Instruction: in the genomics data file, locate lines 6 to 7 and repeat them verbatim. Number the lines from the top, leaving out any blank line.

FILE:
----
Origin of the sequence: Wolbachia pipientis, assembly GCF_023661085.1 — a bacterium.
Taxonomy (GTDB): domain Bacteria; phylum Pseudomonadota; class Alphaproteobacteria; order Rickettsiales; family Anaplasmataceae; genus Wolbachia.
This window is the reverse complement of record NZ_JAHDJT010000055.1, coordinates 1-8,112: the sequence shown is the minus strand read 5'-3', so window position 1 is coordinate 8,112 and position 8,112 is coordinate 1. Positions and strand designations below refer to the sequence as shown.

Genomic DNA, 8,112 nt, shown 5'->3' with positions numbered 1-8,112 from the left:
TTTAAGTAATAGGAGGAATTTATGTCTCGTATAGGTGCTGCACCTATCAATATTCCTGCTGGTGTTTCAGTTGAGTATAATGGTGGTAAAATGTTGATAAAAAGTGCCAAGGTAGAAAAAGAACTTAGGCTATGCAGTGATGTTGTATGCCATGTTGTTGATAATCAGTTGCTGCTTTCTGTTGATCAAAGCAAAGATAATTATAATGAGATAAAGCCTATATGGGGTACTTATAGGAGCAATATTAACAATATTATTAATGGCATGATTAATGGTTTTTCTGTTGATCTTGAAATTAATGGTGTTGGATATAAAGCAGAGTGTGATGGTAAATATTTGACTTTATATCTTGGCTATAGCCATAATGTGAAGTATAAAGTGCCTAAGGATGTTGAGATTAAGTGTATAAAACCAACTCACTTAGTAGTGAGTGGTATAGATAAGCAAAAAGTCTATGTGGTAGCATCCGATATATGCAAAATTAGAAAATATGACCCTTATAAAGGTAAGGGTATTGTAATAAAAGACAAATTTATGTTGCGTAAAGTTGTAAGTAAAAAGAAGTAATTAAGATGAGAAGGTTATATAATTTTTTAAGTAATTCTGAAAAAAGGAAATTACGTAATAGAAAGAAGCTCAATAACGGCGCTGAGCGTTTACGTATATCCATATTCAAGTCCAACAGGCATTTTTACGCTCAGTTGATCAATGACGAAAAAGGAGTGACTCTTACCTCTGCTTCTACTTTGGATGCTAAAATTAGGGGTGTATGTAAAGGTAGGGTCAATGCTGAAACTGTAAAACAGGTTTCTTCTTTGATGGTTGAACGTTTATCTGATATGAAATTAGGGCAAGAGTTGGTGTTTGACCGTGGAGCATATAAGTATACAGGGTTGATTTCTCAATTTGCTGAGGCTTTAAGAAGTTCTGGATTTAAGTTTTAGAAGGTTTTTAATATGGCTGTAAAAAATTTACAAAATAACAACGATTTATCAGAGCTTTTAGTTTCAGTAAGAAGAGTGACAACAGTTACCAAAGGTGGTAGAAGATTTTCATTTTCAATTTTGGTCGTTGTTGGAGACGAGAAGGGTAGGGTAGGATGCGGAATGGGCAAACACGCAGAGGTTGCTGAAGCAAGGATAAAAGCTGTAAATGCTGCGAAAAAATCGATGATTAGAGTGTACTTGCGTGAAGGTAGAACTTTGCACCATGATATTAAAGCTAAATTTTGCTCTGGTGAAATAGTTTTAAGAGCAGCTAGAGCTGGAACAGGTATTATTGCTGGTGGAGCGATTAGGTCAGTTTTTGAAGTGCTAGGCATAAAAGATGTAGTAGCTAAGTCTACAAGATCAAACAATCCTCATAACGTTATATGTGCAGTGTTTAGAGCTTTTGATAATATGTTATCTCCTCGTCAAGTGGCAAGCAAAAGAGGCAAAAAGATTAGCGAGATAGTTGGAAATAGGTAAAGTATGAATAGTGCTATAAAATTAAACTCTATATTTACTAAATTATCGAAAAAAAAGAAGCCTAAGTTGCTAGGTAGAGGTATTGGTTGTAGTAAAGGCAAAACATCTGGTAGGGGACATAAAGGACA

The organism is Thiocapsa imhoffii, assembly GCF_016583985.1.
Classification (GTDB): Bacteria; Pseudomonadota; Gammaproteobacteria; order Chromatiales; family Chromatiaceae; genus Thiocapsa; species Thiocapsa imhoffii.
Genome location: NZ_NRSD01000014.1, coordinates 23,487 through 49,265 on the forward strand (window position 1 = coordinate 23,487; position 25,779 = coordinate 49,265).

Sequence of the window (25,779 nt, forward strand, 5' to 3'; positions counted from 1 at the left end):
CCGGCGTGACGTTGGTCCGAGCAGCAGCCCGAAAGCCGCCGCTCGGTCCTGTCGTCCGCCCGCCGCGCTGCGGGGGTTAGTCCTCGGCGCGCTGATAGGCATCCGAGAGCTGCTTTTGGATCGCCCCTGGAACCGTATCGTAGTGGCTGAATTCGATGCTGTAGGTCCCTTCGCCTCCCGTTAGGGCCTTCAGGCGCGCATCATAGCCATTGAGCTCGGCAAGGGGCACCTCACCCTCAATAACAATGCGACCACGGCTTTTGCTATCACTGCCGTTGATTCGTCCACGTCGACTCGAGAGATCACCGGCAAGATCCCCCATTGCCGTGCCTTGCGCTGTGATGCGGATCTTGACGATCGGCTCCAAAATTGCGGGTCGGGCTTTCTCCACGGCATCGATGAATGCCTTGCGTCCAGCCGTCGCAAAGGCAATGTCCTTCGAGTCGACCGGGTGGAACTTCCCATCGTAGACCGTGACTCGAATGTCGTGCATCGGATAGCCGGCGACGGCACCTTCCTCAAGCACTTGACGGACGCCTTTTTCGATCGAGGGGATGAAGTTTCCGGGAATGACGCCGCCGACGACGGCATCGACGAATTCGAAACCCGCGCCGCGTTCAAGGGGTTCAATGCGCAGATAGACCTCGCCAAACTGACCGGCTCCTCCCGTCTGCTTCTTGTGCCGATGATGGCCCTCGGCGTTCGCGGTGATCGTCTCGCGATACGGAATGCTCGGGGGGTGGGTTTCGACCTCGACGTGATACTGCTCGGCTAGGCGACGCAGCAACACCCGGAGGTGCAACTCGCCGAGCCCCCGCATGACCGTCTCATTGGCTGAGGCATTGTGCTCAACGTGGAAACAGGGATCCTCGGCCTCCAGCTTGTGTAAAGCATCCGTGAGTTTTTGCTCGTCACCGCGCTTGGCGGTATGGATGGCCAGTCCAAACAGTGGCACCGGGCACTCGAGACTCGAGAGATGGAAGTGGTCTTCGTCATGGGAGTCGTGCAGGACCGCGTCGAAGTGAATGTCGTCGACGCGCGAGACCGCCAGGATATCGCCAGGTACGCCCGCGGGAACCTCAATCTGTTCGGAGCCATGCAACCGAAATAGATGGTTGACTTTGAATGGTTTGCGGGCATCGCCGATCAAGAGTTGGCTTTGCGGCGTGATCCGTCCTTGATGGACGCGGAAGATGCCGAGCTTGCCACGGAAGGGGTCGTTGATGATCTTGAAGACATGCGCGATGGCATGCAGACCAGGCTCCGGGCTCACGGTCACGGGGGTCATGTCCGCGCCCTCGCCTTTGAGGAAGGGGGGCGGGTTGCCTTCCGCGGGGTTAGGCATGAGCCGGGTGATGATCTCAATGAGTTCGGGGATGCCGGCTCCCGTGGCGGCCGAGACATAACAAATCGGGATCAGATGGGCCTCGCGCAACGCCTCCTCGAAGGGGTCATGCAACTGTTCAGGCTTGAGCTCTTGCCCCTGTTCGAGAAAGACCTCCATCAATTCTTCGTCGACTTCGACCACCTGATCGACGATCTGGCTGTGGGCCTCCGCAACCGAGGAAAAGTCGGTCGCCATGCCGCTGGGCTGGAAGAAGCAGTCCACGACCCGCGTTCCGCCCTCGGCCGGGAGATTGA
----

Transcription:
The organism is Thiocapsa imhoffii, assembly GCF_016583985.1.
Classification (GTDB): Bacteria; Pseudomonadota; Gammaproteobacteria; order Chromatiales; family Chromatiaceae; genus Thiocapsa; species Thiocapsa imhoffii.